Anaplasmosis is a tickborne disease caused by the bacterium Anaplasma phagocytophilum which is transmitted to humans by the bite of an infected tick, contaminated needles, dehorning equipment, castrating knives, tattoo instruments, biting flies and mosquitoes. It was previously known as human granulocytic ehrlichiosis (HGE).
People exposed to the disease agent often have difficulty being diagnosed because of the non-specific nature of the symptoms. Most experience headaches, fever, chills, myalgia, and malaise that can be confused with other infectious and non-infectious diseases. . It tends to be most severe in the aging or immune-compromised. Severe complications can include respiratory failure, renal failure and secondary infections.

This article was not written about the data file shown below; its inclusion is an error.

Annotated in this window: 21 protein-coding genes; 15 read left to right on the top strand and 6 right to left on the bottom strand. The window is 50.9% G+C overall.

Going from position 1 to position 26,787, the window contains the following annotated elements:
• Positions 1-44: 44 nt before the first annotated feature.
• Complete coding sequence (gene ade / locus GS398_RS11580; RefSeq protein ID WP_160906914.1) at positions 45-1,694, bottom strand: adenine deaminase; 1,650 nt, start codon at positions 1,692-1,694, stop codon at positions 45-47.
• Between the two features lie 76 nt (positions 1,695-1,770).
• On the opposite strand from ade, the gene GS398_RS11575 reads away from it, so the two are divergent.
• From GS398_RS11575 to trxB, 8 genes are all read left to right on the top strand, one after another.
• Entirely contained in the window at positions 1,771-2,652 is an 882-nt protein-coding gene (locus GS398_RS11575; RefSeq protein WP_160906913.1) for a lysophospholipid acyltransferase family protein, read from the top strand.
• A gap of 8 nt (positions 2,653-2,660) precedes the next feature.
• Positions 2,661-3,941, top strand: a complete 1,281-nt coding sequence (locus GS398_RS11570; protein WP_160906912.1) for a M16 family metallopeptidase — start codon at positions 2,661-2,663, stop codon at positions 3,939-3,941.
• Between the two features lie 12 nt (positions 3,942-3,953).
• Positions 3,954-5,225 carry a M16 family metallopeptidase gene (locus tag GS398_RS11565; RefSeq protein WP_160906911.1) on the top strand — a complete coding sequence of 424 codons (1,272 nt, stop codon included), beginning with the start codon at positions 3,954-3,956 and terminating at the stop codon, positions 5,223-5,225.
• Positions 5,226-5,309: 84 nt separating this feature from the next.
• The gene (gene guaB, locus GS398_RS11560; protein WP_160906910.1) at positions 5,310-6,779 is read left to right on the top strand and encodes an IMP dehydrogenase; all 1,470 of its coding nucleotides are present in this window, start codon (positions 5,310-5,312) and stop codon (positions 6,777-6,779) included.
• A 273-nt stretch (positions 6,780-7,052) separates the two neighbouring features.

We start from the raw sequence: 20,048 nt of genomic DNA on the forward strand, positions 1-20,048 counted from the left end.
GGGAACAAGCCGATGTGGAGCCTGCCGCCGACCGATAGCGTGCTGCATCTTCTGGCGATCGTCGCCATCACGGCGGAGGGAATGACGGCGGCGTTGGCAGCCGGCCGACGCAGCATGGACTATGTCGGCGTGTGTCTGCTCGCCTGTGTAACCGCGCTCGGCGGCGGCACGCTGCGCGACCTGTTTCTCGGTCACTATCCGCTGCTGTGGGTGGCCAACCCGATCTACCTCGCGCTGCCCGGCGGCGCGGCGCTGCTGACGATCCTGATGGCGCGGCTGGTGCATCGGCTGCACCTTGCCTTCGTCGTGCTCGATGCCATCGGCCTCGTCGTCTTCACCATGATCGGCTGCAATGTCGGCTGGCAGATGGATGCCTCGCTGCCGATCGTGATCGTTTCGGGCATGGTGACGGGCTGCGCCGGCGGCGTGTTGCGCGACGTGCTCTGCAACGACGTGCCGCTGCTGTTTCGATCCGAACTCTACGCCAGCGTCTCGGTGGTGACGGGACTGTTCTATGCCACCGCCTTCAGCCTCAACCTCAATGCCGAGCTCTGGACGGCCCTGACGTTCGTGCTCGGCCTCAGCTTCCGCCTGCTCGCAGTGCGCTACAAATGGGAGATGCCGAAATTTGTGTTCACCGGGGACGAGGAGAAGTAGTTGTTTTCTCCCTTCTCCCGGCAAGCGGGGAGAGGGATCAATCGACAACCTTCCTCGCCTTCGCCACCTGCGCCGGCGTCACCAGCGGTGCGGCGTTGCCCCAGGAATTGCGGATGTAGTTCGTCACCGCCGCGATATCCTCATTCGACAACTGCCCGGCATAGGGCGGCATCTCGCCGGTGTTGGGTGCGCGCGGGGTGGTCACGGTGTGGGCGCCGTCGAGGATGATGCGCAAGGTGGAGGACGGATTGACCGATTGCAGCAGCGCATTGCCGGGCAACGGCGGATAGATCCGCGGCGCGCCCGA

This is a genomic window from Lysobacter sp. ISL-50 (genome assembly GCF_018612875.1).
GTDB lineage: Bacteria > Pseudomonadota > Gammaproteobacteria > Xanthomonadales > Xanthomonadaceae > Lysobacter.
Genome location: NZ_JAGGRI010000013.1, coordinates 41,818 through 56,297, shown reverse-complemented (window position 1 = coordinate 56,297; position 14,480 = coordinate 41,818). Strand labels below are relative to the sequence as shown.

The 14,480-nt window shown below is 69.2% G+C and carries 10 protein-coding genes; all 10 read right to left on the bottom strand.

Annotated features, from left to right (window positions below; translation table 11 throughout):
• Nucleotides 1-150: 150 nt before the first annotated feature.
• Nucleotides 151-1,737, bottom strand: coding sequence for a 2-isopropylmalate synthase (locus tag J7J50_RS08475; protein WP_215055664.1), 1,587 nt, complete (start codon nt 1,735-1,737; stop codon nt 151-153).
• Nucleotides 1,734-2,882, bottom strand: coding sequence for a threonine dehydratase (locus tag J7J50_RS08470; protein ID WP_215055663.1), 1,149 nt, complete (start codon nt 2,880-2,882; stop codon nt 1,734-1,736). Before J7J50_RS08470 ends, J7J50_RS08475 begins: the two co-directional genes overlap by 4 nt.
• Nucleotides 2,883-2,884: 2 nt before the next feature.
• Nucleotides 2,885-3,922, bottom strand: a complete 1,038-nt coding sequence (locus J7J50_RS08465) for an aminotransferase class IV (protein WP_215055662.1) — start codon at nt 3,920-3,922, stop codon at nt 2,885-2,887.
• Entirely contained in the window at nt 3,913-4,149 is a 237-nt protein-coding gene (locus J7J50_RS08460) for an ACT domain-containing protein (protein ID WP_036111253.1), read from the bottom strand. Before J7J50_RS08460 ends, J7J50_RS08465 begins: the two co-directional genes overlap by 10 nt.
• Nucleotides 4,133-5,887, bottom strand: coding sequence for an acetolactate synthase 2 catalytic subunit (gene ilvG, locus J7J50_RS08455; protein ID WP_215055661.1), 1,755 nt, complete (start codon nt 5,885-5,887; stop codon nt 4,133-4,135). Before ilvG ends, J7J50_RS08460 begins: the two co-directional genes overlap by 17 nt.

If human anaplasmosis is suspected, see your doctor immediately. Early diagnosis and treatment can reduce the time a person is ill and the severity of the disease. Human anaplasmosis is treated with antibiotics. In 2014, 448 confirmed or probable cases of anaplasmosis (8.3 cases per 100,000 population) were reported, down from the 627 cases reported in 2013. Despite these occasional decreases in reported cases, the overall trend is an increase in yearly case totals over time